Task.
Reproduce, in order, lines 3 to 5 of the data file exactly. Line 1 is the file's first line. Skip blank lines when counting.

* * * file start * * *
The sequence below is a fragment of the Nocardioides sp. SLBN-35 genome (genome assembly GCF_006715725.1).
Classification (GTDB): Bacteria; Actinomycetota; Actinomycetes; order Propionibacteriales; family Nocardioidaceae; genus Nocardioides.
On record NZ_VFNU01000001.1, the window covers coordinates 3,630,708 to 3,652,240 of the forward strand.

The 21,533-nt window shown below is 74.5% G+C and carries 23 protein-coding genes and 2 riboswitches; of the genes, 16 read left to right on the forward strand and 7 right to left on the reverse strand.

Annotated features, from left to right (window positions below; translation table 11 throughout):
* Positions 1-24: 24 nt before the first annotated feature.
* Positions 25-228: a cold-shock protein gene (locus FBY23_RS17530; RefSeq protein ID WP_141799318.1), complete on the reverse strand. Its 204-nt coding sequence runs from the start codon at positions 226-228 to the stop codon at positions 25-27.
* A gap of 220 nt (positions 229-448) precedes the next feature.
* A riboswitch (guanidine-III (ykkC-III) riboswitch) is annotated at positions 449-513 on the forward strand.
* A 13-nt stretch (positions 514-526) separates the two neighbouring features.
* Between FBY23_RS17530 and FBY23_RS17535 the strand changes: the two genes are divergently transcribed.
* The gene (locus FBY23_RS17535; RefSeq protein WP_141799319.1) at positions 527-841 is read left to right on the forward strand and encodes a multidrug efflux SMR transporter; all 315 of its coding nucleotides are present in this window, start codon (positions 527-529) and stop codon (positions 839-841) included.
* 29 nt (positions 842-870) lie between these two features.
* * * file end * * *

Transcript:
On record NZ_VFNU01000001.1, the window covers coordinates 3,630,708 to 3,652,240 of the forward strand.

The 21,533-nt window shown below is 74.5% G+C and carries 23 protein-coding genes and 2 riboswitches; of the genes, 16 read left to right on the forward strand and 7 right to left on the reverse strand.

Annotated features, from left to right (window positions below; translation table 11 throughout):